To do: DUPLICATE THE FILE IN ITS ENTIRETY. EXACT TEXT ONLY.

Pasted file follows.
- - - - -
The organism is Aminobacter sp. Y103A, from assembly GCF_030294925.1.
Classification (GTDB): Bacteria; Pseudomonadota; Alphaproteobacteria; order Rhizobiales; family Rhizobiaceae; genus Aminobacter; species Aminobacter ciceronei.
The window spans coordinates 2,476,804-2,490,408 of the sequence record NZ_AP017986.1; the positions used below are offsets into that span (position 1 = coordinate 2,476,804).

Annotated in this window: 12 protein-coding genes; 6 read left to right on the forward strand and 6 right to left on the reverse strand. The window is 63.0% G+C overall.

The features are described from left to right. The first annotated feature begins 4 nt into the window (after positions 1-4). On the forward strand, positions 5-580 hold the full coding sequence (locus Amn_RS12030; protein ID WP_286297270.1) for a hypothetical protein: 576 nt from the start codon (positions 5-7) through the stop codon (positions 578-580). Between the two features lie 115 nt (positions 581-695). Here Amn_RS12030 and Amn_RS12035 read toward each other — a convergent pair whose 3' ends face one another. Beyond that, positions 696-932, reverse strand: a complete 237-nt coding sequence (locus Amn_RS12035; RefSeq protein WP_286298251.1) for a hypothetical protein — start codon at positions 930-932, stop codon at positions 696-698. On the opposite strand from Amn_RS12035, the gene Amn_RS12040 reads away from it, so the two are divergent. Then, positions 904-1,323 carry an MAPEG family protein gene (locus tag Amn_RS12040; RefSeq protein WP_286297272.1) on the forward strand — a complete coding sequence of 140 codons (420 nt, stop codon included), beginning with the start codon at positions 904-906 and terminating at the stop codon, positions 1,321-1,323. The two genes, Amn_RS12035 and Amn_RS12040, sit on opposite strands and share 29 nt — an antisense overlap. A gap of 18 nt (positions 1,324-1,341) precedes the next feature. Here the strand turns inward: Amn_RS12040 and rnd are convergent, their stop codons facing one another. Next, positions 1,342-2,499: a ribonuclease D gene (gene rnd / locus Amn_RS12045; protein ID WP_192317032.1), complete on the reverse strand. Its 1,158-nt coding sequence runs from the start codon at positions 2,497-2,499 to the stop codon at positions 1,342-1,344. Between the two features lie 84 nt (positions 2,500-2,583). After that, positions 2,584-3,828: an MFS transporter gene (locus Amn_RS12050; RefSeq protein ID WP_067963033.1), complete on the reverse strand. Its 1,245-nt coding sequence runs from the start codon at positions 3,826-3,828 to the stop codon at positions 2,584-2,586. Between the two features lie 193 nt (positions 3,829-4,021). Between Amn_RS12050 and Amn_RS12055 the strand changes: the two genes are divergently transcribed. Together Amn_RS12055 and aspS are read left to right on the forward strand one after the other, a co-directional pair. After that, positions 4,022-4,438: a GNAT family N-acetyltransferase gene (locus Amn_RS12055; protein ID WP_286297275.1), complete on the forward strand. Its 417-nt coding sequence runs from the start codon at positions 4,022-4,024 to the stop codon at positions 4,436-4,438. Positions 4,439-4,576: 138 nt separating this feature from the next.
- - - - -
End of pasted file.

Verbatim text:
The organism is Aminobacter sp. Y103A, from assembly GCF_030294925.1.
Classification (GTDB): Bacteria; Pseudomonadota; Alphaproteobacteria; order Rhizobiales; family Rhizobiaceae; genus Aminobacter; species Aminobacter ciceronei.
The window spans coordinates 2,476,804-2,490,408 of the sequence record NZ_AP017986.1; the positions used below are offsets into that span (position 1 = coordinate 2,476,804).

Annotated in this window: 12 protein-coding genes; 6 read left to right on the forward strand and 6 right to left on the reverse strand. The window is 63.0% G+C overall.

The features are described from left to right. The first annotated feature begins 4 nt into the window (after positions 1-4). On the forward strand, positions 5-580 hold the full coding sequence (locus Amn_RS12030; protein ID WP_286297270.1) for a hypothetical protein: 576 nt from the start codon (positions 5-7) through the stop codon (positions 578-580). Between the two features lie 115 nt (positions 581-695). Here Amn_RS12030 and Amn_RS12035 read toward each other — a convergent pair whose 3' ends face one another. Beyond that, positions 696-932, reverse strand: a complete 237-nt coding sequence (locus Amn_RS12035; RefSeq protein WP_286298251.1) for a hypothetical protein — start codon at positions 930-932, stop codon at positions 696-698. On the opposite strand from Amn_RS12035, the gene Amn_RS12040 reads away from it, so the two are divergent. Then, positions 904-1,323 carry an MAPEG family protein gene (locus tag Amn_RS12040; RefSeq protein WP_286297272.1) on the forward strand — a complete coding sequence of 140 codons (420 nt, stop codon included), beginning with the start codon at positions 904-906 and terminating at the stop codon, positions 1,321-1,323. The two genes, Amn_RS12035 and Amn_RS12040, sit on opposite strands and share 29 nt — an antisense overlap. A gap of 18 nt (positions 1,324-1,341) precedes the next feature. Here the strand turns inward: Amn_RS12040 and rnd are convergent, their stop codons facing one another. Next, positions 1,342-2,499: a ribonuclease D gene (gene rnd / locus Amn_RS12045; protein ID WP_192317032.1), complete on the reverse strand. Its 1,158-nt coding sequence runs from the start codon at positions 2,497-2,499 to the stop codon at positions 1,342-1,344. Between the two features lie 84 nt (positions 2,500-2,583). After that, positions 2,584-3,828: an MFS transporter gene (locus Amn_RS12050; RefSeq protein ID WP_067963033.1), complete on the reverse strand. Its 1,245-nt coding sequence runs from the start codon at positions 3,826-3,828 to the stop codon at positions 2,584-2,586. Between the two features lie 193 nt (positions 3,829-4,021). Between Amn_RS12050 and Amn_RS12055 the strand changes: the two genes are divergently transcribed. Together Amn_RS12055 and aspS are read left to right on the forward strand one after the other, a co-directional pair. After that, positions 4,022-4,438: a GNAT family N-acetyltransferase gene (locus Amn_RS12055; protein ID WP_286297275.1), complete on the forward strand. Its 417-nt coding sequence runs from the start codon at positions 4,022-4,024 to the stop codon at positions 4,436-4,438. Positions 4,439-4,576: 138 nt separating this feature from the next.